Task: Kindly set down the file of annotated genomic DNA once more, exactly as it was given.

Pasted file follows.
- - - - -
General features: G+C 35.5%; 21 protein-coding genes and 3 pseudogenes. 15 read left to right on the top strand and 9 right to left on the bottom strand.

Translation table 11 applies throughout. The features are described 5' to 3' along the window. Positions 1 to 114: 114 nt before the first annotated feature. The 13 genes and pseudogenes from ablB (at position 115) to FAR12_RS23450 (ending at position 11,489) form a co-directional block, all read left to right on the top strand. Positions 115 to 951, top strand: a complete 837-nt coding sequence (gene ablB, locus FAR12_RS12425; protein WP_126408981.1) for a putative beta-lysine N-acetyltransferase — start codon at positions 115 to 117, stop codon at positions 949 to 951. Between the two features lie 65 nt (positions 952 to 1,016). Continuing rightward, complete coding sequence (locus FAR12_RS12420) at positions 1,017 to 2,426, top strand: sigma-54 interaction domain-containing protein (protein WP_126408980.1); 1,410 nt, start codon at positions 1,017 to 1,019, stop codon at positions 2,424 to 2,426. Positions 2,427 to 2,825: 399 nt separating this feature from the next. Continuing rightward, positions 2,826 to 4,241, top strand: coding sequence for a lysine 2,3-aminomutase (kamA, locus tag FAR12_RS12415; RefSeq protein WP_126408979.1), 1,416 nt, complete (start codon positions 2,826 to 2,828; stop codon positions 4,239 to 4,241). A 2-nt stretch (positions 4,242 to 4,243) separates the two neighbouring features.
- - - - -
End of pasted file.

General features: G+C 35.5%; 21 protein-coding genes and 3 pseudogenes. 15 read left to right on the top strand and 9 right to left on the bottom strand.

Translation table 11 applies throughout. The features are described 5' to 3' along the window. Positions 1 to 114: 114 nt before the first annotated feature. The 13 genes and pseudogenes from ablB (at position 115) to FAR12_RS23450 (ending at position 11,489) form a co-directional block, all read left to right on the top strand. Positions 115 to 951, top strand: a complete 837-nt coding sequence (gene ablB, locus FAR12_RS12425; protein WP_126408981.1) for a putative beta-lysine N-acetyltransferase — start codon at positions 115 to 117, stop codon at positions 949 to 951. Between the two features lie 65 nt (positions 952 to 1,016). Continuing rightward, complete coding sequence (locus FAR12_RS12420) at positions 1,017 to 2,426, top strand: sigma-54 interaction domain-containing protein (protein WP_126408980.1); 1,410 nt, start codon at positions 1,017 to 1,019, stop codon at positions 2,424 to 2,426. Positions 2,427 to 2,825: 399 nt separating this feature from the next. Continuing rightward, positions 2,826 to 4,241, top strand: coding sequence for a lysine 2,3-aminomutase (kamA, locus tag FAR12_RS12415; RefSeq protein WP_126408979.1), 1,416 nt, complete (start codon positions 2,826 to 2,828; stop codon positions 4,239 to 4,241). A 2-nt stretch (positions 4,242 to 4,243) separates the two neighbouring features.